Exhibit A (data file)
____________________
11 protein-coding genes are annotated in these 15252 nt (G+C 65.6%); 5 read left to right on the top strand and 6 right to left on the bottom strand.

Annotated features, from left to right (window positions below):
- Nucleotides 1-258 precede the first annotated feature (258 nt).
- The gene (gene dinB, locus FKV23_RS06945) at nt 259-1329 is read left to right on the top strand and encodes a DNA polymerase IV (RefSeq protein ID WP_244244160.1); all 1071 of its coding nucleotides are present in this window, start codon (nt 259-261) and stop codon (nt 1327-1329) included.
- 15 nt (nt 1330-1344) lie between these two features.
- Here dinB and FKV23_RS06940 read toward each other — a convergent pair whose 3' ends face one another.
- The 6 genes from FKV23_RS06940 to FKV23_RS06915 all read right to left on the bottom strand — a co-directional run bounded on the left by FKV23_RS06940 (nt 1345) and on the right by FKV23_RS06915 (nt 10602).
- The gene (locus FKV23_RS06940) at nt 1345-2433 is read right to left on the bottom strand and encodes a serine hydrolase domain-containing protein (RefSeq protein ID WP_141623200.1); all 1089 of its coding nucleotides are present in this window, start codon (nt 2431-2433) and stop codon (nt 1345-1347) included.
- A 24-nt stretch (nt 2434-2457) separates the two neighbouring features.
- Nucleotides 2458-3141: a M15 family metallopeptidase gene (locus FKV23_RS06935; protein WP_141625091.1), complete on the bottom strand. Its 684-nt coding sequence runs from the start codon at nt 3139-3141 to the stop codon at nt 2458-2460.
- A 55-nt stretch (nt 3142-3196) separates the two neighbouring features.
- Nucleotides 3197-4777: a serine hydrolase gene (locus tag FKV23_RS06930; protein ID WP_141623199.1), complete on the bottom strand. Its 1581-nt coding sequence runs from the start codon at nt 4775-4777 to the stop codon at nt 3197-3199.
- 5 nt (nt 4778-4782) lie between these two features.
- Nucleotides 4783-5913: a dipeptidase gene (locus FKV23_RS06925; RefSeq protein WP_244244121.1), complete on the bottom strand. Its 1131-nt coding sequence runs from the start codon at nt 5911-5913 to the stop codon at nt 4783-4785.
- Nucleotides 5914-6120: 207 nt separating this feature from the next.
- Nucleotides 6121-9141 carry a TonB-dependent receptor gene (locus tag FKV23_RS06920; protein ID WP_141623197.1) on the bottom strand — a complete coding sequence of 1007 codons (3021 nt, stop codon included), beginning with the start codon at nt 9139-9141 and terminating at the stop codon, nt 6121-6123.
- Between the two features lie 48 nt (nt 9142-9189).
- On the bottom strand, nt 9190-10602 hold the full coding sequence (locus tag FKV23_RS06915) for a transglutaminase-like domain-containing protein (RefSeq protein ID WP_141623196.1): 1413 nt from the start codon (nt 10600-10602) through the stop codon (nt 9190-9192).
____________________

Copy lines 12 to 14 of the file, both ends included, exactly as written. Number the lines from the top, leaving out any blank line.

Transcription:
- Nucleotides 3197-4777: a serine hydrolase gene (locus tag FKV23_RS06930; protein ID WP_141623199.1), complete on the bottom strand. Its 1581-nt coding sequence runs from the start codon at nt 4775-4777 to the stop codon at nt 3197-3199.
- 5 nt (nt 4778-4782) lie between these two features.
- Nucleotides 4783-5913: a dipeptidase gene (locus FKV23_RS06925; RefSeq protein WP_244244121.1), complete on the bottom strand. Its 1131-nt coding sequence runs from the start codon at nt 5911-5913 to the stop codon at nt 4783-4785.